• If your mixer only has one speed setting, cover the bowl with plastic wrap to catch spray.
  2. Watch the cream change consistency. The cream will go through several stages as you mix it:[3]
    • Frothy or slightly thick cream.
    • Soft peaks. Raising the mixer will leave a standing peak with a drooping tip. You can now increase the speed of the mixer.
    • Whipped cream, forming stiff peaks.
    • The cream will start to look granular, and become very pale yellow. Reduce speed again before liquid appears, to prevent spatter.
    • Break down: Finally, the cream will suddenly separate into butter and buttermilk.
  3. Pour the buttermilk into a separate container, and save it for use in other recipes. Continue to mix the butter and pour off more liquid as it appears. Stop churning once the solid looks and tastes like butter, or when almost no more liquid is coming out.
  4. Wash the butter in cold water. If any buttermilk remains with the butter, it will spoil very quickly, so this needs to be done unless you eat the butter within 24 hours.
    • Pour ice water or chilled water into the butter.
    • Knead it with a clean hand, or use a wooden spoon to press the butter.
    • Pour out the ice water through a strainer.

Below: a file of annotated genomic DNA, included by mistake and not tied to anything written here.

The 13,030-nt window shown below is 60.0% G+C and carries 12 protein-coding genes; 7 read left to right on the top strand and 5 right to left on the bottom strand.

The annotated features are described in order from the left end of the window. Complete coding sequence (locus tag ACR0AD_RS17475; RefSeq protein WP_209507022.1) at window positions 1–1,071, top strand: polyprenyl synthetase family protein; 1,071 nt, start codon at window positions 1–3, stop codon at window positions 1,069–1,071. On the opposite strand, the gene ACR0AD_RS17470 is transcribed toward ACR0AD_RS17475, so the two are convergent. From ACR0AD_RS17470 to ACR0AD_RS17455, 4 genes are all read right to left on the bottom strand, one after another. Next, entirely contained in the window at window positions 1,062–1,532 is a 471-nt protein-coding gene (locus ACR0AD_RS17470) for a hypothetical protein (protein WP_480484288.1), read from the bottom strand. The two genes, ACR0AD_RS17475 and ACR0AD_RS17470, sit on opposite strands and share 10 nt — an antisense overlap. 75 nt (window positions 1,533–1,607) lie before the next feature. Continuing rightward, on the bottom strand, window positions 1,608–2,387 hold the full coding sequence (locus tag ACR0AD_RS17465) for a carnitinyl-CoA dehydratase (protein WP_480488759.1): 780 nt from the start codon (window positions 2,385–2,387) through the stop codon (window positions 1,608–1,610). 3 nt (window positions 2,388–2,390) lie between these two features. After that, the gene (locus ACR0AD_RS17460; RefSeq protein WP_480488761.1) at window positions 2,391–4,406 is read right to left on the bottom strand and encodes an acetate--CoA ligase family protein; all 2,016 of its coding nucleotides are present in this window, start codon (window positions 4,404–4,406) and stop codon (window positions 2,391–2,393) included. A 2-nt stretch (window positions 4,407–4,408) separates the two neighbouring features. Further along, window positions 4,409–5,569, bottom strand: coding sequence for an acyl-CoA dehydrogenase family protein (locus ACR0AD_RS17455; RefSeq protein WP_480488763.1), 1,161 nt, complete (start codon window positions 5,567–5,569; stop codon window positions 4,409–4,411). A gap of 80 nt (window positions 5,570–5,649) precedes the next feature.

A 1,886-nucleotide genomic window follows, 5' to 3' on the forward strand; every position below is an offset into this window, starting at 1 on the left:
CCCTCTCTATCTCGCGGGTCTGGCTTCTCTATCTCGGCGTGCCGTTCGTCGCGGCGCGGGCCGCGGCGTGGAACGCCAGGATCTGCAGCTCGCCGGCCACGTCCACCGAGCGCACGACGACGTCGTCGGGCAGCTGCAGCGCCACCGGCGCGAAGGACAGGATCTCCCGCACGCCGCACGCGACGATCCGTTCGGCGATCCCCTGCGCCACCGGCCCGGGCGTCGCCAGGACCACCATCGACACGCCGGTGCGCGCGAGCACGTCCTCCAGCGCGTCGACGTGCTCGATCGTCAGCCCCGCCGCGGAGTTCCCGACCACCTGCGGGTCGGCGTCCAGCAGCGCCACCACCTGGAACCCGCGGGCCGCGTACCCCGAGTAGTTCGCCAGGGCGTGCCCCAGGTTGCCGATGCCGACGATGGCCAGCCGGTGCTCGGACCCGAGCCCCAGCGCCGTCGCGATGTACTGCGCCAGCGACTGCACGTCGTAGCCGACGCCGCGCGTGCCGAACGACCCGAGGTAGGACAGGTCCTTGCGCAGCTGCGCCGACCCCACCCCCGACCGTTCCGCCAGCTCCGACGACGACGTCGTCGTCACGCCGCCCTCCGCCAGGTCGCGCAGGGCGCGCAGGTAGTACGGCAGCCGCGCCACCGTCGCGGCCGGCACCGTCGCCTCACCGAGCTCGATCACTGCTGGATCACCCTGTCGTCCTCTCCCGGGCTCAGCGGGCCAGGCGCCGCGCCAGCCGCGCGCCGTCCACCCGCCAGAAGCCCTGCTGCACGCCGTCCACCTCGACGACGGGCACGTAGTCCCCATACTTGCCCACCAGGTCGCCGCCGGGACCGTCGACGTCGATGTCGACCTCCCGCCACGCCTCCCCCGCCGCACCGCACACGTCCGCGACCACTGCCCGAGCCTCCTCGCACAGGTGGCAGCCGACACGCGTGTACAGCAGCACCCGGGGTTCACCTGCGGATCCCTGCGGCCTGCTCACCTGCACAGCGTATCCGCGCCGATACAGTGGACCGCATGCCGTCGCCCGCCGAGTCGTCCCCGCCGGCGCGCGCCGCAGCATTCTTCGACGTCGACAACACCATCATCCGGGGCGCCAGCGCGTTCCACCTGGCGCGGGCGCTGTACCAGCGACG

• Repeat until the water is mostly clear. This takes at least three washings, and sometimes several more.
  5. Press out the remaining liquid. Use your hands and the back of the spoon to press any water remaining in the butter. Strain this out of the butter.
  6. Mix in salt or other ingredients (optional). Add sea salt to taste if you prefer salted butter; try ¼ tsp (1.25 mL) per ½ cup (120 mL) butter.[3] Homemade butter is delicious by itself, but you can try all kinds of additions for variety. Consider dried herbs or finely minced garlic. You can even make a sweet spread by mixing in honey until smooth.
    • Be aware that the added flavors may taste significantly stronger after freezing and thawing the butter.
  7. Store in the refrigerator or freezer. Homemade butter typically stays good in the fridge for at least a week, and up to three weeks if you thoroughly pressed out all the buttermilk.[5] In the freezer, unsalted butter will stay top-quality for about five or six months, while salted butter can last as long as nine months before taste is affected.[6]
    • Unlike many foods, tightly wrapped butter will not suffer in texture when frozen.


  • If you use a stand mixer, don't use more than a quart of cream. With practice, you'll be able to hear the change in the mixer motor when the butter is done.
  • Make sure to shake vigorously. It is also fun if you have some friends to do it with.
  • Put salt into the butter for a different taste.
  • You can speed up the washing step by combining the butter and water in a blender, but this risks melting your butter.
  • If you have access to raw milk, you can leave it out for about a week, checking daily to skim the cream off the top. This will be slightly soured cream with active cultures, and can be made into cultured butter without having to add any other ingredients.[3]

Things You'll Need

  • large bowl
  • strainer
  • rubber spatula or wooden spoon (optional)
  • either butter churn (recommended)
  • or electric mixer
  • or Mason jar

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Sources and Citations